He said he has made good on the taxes he owed and learned some valuable lessons from going through bankruptcy, including gaining empathy for people who get caught in a financial bind.
McKinney also has highlighted Johnson's receipt of $16,000 in campaign contributions from Republicans.
She also played the Republican card back in 2002 when she blamed her defeat by Majette on Republicans "crossing over'' to vote against her in that year's Democratic primary.
"Republicans in Georgia want to dictate who the Democratic nominee in this election will be,'' she said.
Johnson responded that he is a "lifelong Democrat'' and that the money McKinney cited is a drop in the bucket compared to the $130,000 in donations he took in before the primary vote.
Turning the tables, he has criticized McKinney for bankrolling her campaign with out-of-state contributions from places like Los Angeles and New York, where she enjoys a high profile among wealthy liberals.
"My money comes from my constituents,'' he said. "Her money comes from out of state.''
Handicapping the race
As with any runoff, the result will be determined by which candidate does a better job convincing their supporters to come out and vote a second time.
Even though McKinney finished first on July 18, Black suggests that she faces a tougher challenge.
For one thing, incumbents generally go into primaries with an advantage but tend to fare poorly if they're forced into runoffs.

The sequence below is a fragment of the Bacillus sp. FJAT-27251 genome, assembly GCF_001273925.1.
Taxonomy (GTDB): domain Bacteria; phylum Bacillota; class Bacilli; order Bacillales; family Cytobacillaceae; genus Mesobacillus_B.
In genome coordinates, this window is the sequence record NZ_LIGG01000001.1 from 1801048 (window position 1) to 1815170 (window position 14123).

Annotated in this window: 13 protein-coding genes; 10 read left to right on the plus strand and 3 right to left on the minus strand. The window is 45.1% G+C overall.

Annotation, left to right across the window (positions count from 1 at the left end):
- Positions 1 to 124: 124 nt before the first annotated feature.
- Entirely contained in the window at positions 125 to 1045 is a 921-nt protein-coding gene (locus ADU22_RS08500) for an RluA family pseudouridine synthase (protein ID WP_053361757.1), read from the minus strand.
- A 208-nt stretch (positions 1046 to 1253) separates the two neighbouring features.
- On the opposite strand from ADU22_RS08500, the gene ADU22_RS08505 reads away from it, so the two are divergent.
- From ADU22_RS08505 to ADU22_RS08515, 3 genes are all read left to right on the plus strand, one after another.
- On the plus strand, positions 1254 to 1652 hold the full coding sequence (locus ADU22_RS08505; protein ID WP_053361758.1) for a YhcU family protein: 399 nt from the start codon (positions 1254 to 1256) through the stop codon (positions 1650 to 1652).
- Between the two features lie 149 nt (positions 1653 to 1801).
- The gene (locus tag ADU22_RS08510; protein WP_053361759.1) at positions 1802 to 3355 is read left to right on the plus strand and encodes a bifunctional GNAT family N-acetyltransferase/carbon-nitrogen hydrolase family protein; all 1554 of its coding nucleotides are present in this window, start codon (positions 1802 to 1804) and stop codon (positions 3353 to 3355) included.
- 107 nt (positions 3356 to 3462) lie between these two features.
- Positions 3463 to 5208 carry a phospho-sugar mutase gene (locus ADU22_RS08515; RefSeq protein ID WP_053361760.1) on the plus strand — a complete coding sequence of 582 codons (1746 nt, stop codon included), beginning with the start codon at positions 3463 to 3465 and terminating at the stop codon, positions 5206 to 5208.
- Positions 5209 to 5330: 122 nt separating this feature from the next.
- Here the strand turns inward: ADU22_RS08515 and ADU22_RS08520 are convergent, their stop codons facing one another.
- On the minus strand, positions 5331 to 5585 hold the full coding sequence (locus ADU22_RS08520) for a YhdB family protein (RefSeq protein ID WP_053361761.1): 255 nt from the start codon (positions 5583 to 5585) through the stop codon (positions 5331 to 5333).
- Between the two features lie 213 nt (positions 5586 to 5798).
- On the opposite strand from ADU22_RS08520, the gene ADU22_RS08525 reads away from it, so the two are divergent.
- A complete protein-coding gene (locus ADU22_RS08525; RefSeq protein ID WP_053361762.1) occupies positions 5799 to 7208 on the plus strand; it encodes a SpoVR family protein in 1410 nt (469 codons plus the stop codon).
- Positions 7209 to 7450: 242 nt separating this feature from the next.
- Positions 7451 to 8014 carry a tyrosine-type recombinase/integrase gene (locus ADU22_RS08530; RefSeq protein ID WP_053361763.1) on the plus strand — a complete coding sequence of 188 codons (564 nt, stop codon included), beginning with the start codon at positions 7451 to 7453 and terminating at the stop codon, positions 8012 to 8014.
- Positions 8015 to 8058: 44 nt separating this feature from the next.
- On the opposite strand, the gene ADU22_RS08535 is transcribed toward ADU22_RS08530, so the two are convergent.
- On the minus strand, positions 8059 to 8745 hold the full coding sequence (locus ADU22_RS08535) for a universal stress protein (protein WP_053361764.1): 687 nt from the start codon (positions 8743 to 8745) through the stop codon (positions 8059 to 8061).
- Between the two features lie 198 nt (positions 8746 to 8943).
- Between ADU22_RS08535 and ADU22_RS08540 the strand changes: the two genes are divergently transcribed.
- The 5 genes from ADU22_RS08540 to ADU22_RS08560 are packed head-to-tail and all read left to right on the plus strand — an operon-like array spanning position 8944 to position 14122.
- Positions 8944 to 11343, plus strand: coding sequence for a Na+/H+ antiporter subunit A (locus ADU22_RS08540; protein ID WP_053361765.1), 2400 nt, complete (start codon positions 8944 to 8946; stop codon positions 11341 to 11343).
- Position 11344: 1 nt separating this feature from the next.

"More often than not, the challenger wins because the momentum shifts,'' Black said.
"Johnson's supporters will be very motivated to come back because they think he has a chance of winning.''
Over the years, McKinney has earned a reputation for getting her supporters to the polls when she needed them.
But Black said recent statistics show that she might be losing her touch.
While she scored an impressive win two years ago by staying out of a runoff in a race with multiple candidates, she still garnered just more than 50 percent of the vote.
That 2004 primary win was sandwiched between a 2002 primary loss and the July 18 vote. She only scored in the 40s among voters in those two contests.
"For three elections in a row, she's averaged less than half of the Democratic primary vote in her district,'' Black said. ... I doubt whether there is any incumbent in Congress with that record. ... That's a real challenge for her.''
Here are the candidates for the Democratic nomination in Tuesday's 4th Congressional District primary:
Hank Johnson Jr.
•Education: Bachelor's degree, Clark Atlanta University; law degree, Texas Southern University
•Political Experience: Member, DeKalb County Commission (second term)
•Family: Wife, Mereda, two children
•Occupation: Member, U.S. House of Representatives
•Education: Bachelor's degree in international relations, University of Southern California; master's degree in law and diplomacy, Tufts University
•Political Experience: Elected to Congress, 1992; lost 4th District seat to fellow Democrat Denise Majette, 2002; won back seat, 2004
•Family: Single, one child